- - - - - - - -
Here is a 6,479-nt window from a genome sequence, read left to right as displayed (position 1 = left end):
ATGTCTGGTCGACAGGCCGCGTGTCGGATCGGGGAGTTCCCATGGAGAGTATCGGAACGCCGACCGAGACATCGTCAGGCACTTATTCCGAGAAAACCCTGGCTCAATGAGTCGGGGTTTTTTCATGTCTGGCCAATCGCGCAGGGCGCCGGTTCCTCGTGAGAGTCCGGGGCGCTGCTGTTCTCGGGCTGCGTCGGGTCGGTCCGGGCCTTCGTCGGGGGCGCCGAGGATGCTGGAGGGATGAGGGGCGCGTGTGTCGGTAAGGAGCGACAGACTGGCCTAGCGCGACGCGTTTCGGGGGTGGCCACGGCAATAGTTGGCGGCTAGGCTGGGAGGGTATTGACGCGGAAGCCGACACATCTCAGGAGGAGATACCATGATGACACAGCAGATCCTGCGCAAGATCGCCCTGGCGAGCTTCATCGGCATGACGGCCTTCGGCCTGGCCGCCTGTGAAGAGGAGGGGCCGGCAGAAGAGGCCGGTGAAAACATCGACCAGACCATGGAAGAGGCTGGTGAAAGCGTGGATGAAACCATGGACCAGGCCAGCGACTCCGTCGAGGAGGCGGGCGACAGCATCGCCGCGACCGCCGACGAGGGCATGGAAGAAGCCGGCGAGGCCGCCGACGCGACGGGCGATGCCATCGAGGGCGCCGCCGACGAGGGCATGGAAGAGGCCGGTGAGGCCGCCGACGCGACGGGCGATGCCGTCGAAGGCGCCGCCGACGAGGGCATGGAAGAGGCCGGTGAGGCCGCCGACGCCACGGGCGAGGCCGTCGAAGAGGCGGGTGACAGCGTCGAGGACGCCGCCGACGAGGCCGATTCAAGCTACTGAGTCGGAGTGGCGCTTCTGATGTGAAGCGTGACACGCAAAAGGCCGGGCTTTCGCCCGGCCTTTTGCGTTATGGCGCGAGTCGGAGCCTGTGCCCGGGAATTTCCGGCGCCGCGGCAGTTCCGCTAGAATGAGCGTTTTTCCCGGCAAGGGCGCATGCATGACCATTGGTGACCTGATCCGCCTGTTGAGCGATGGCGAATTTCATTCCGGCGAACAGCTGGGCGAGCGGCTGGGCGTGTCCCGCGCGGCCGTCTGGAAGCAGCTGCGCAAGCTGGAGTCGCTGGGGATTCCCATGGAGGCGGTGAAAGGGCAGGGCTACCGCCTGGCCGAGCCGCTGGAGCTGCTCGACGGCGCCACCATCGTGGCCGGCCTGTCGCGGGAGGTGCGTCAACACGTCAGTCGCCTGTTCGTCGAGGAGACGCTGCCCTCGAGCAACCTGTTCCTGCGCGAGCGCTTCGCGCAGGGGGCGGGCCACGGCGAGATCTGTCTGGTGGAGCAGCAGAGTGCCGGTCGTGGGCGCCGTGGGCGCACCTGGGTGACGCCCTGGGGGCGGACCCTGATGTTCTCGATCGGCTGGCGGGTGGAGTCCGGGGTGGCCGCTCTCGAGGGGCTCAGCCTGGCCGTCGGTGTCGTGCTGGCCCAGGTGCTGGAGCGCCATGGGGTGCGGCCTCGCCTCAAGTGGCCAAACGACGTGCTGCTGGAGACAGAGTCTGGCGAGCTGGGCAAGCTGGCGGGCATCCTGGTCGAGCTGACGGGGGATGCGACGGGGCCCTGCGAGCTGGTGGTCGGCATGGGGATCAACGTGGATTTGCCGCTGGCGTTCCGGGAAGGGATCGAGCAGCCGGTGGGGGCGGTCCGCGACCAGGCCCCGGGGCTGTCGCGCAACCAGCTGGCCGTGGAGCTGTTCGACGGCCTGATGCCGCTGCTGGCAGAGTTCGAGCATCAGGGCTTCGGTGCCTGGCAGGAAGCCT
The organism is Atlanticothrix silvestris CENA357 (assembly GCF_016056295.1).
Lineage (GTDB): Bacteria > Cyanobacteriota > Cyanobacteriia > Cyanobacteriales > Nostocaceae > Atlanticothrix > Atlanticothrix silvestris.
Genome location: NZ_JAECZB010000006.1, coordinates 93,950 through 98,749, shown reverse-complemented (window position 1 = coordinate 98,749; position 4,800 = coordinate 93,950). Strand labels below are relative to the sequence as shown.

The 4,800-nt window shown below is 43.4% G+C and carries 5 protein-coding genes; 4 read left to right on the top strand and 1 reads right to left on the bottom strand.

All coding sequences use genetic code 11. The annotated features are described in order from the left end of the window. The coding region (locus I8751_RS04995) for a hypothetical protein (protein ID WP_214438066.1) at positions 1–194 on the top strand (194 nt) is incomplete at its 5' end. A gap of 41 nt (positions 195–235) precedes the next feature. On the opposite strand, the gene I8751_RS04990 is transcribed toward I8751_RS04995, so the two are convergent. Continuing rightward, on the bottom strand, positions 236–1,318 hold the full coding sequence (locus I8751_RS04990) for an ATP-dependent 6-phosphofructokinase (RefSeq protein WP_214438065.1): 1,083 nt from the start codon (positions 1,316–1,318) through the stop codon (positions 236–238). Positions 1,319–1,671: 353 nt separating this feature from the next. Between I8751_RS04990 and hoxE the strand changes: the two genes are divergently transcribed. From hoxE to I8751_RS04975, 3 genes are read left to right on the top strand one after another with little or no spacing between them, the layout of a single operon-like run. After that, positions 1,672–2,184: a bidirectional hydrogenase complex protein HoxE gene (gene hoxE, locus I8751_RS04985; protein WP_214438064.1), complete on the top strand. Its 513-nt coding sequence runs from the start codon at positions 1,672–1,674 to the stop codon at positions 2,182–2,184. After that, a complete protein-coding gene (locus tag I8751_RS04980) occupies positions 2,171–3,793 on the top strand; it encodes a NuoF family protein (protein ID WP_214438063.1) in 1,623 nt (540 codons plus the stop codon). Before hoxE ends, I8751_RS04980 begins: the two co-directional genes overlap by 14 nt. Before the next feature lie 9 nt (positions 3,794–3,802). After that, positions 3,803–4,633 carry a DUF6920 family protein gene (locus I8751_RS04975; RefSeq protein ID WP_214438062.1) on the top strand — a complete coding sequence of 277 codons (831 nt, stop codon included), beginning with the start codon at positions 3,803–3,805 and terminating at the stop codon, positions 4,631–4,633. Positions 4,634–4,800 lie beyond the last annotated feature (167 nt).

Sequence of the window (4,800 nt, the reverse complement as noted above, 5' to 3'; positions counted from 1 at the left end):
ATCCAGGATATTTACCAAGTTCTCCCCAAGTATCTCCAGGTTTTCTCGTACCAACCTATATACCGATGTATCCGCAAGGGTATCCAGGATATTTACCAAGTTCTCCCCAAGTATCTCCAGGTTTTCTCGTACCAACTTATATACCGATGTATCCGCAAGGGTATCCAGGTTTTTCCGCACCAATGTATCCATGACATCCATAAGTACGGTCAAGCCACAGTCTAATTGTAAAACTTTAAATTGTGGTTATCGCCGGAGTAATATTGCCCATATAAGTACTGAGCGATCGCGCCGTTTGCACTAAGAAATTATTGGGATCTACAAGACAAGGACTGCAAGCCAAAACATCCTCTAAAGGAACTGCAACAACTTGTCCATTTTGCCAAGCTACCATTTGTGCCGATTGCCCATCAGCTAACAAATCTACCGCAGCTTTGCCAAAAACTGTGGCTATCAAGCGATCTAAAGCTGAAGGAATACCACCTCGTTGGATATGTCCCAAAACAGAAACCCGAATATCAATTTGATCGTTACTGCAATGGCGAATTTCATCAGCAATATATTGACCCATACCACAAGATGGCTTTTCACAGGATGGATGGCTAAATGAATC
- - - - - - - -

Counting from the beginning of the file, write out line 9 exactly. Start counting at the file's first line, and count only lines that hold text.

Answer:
ATCCAGGATATTTACCAAGTTCTCCCCAAGTATCTCCAGGTTTTCTCGTACCAACCTATATACCGATGTATCCGCAAGGGTATCCAGGATATTTACCAAGTTCTCCCCAAGTATCTCCAGGTTTTCTCGTACCAACTTATATACCGATGTATCCGCAAGGGTATCCAGGTTTTTCCGCACCAATGTATCCATGACATCCATAAGTACGGTCAAGCCACAGTCTAATTGTAAAACTTTAAATTGTGGTTATCGCCGGAGTAATATTGCCCATATAAGTACTGAGCGATCGCGCCGTTTGCACTAAGAAATTATTGGGATCTACAAGACAAGGACTGCAAGCCAAAACATCCTCTAAAGGAACTGCAACAACTTGTCCATTTTGCCAAGCTACCATTTGTGCCGATTGCCCATCAGCTAACAAATCTACCGCAGCTTTGCCAAAAACTGTGGCTATCAAGCGATCTAAAGCTGAAGGAATACCACCTCGTTGGATATGTCCCAAAACAGAAACCCGAATATCAATTTGATCGTTACTGCAATGGCGAATTTCATCAGCAATATATTGACCCATACCACAAGATGGCTTTTCACAGGATGGATGGCTAAATGAATC